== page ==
“Ton for ton, methane causes at least 80 times more warming than carbon dioxide over a 20-year period,” reads a letter from 15 senators, led by Rhode Island Democratic Sen. Sheldon Whitehouse, to President Obama.

“Voluntary standards are not enough,” the 13 Democrats and two independents wrote. “Too many in the oil and gas sector have failed to adopt sound practices voluntarily, and the absence of uniform enforceable standards has allowed methane pollution to continue, wasting energy and threatening public health.”

Environmental lawyer David Doniger with the Natural Resources Defense Council has called for increased regulations on fracking to reduce methane emissions. The New York Times reported in July that Doniger helped come up with the “blueprint” for the EPA’s rule to cut carbon dioxide emissions from power plants — which is why some lawmakers are taking his interest in methane emissions seriously.

“We know this methane leakage can be cut by half or more with proven, cheap technology,” Doniger wrote in a blog post. “But EPA’s current standards don’t apply to fracked oil wells that also contain gas — gas that the drillers often just waste by venting or flaring it away.”

“The Obama Administration, in conjunction with the NRDC, is carrying out an all-out assault on America’s fossil fuel resources that is unnecessarily inflating the cost of energy,” said Oklahoma Republican Sen. James Inhofe.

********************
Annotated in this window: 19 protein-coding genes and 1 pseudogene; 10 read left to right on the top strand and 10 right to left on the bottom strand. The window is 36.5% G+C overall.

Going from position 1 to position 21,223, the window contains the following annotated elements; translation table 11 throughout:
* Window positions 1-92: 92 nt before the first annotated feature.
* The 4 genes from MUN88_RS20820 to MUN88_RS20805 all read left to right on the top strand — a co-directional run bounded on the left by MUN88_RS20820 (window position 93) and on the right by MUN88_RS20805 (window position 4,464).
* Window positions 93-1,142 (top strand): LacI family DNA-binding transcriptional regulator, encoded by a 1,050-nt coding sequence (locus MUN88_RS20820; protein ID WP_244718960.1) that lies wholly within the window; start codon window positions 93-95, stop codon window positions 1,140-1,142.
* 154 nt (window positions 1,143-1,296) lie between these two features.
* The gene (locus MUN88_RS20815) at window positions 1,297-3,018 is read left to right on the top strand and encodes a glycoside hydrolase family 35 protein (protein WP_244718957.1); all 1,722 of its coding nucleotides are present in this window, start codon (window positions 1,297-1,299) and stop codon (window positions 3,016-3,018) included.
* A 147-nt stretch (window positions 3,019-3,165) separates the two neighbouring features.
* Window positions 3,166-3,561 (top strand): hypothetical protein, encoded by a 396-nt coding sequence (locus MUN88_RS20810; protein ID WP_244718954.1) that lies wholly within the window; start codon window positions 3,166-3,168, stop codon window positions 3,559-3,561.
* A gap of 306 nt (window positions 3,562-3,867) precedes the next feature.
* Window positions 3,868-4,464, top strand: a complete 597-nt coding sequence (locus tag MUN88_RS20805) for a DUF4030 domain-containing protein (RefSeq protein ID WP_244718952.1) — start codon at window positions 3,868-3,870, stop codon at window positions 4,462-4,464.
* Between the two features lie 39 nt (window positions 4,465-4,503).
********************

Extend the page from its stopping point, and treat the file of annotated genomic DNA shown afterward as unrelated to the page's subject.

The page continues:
Inhofe has questioned the integrity of a series of EPA white papers on methane emissions from the natural gas industry. Inhofe wrote to the White House that the EPA white papers lack “a fundamental understanding” of the oil and gas industry and that the agency “believes it has the capacity to actually help oil and natural gas companies” operate more efficiently.

Natural gas operations, including fracking, releases methane emissions which can be captured and sold or burned off — also called flaring. The EPA has been trying to enhance the environmental image of gas by encouraging companies to capture gas instead of flaring it, which means it’s not being emitted into the atmosphere.

The oil and gas industry says it doesn’t need any more help from the agency to capture methane as emissions have been falling dramatically even as gas production booms.

“Thanks in large part to innovations like hydraulic fracturing and horizontal drilling, America is leading the world in producing natural gas and reducing greenhouse gas emissions,” said Howard Feldman, head of regulatory and science affairs at the American Petroleum Institute.

“Industry will continue to be a leader in environmental stewardship as it maintains our country’s leadership position as the top producer of natural gas,” Feldman added.

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This piece was originally published on The Daily Caller News Foundation.